Marge and I share our home with several felines. On warm days Gretta (above) relaxes in the sink.
The mission at Carmel, California (May 2005), with me again. (Gretta got into the sink all by herself. Really.)
Milking a familiar slogan?
Triomphe of representation: my photo with Paris Hilton.
Ironic juxtaposition of signs on the Washington coast (2004). As far as I know, it's still for sale.

The March 2011 issue of Visual Studies includes a New Media Review ("The Lie of the Land: Mark Monmonier on Maps") in which the University of East Anglia's Rob Walker critiques How to Lie with Maps, Rhumb Lines and Map Wars, and Coast Lines.

TITLE: First PhD dissertation on digital map analysis

EVENT START DATE: June 20, 1969

A doctoral dissertation in Geography at The Pennsylvania State University by Mark Stephen Monmonier, titled "On the Use of Digitized Map Sampling and Measurement: An Example in Crop Ecology," was defended in June 1969. The Ph.D. degree was awarded in September 1969. This was the first PhD dissertation to address the use of digitized land cover and elevation maps for slope and overlay analysis.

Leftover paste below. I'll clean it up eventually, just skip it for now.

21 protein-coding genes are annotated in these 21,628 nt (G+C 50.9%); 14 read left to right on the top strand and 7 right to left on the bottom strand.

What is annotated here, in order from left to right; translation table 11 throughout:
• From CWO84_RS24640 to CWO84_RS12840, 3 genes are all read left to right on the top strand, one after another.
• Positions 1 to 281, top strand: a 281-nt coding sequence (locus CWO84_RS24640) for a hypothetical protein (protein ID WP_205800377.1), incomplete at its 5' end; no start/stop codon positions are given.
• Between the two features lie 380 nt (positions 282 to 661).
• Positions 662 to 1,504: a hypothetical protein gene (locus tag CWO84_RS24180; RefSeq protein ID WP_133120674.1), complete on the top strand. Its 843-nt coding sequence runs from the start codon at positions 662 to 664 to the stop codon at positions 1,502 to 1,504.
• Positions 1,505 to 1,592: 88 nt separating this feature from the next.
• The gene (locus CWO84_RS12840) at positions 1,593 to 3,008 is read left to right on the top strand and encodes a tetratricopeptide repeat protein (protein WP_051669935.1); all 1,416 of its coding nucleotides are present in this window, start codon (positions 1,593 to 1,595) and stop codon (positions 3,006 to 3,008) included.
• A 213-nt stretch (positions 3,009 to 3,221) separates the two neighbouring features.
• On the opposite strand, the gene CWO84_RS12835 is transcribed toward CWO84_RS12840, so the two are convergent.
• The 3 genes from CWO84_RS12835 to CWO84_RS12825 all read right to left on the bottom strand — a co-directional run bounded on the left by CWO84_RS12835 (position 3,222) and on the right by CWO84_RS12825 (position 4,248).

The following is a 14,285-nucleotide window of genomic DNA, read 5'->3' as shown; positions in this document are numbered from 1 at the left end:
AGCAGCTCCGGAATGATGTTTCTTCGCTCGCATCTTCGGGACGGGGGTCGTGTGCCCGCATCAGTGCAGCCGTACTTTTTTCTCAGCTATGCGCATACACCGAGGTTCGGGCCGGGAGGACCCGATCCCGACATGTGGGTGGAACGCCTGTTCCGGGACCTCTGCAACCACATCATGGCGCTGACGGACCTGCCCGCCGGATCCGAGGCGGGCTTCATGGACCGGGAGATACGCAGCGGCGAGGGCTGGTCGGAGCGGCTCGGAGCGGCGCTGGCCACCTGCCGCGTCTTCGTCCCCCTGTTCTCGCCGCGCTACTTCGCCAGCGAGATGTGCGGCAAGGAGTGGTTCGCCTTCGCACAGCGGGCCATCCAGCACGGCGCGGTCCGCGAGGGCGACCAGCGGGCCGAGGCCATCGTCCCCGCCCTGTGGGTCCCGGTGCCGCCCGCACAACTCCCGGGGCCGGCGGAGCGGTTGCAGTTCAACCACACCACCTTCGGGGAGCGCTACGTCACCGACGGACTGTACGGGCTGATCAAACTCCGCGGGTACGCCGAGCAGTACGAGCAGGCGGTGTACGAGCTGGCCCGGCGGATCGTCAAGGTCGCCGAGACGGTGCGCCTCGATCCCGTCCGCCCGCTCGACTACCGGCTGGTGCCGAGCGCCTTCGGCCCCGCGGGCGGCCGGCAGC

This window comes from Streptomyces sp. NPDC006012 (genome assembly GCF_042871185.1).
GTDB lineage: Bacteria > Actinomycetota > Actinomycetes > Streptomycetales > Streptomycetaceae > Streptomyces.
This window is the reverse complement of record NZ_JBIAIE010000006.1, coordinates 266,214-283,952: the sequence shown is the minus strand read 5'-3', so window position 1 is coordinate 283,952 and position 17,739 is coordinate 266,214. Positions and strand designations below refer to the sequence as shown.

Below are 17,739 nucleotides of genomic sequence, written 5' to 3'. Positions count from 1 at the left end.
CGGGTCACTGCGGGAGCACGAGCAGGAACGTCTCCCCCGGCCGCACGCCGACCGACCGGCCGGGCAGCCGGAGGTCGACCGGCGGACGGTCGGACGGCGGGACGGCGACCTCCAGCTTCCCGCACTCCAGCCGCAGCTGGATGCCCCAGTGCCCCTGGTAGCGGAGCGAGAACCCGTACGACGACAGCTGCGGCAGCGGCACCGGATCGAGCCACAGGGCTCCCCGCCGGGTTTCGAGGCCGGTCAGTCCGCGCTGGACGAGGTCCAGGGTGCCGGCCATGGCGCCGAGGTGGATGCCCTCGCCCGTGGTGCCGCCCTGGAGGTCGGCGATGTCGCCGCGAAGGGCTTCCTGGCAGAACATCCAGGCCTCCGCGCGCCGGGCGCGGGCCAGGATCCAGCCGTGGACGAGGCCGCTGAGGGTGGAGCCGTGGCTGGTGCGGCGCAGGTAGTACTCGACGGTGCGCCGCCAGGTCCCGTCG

QUOTING FROM THE ABSTRACT: "Doctoral dissertation in Geography at The Pennsylvania State University by Mark Stephen Monmonier, titled "On the Use of Digitized Map Sampling and Measurement: An Example in Crop Ecology," defended in July 1969. Degree awarded September 1969. First PhD dissertation to address use of digitized land cover and elevation maps for slope and overlay analysis. "An attempt is made to present a compact and concise exposition of methods useful for measuring, directly with a digital computer, the geometry and interrelationships of spatial distributions.
Major attention is both to contour maps and to domain, i.e. choropleth, dasymetric, or property, maps. While the treatment is primarily concerned with digitized rectangular map arrays, other representations, such as chain-encoded contours and domain boundaries, are also described. Numerous currently employable, as well as some potentially more valuable, means for obtaining digitized maps are discussed, together with preparations required to permit measurement and correlation analysis.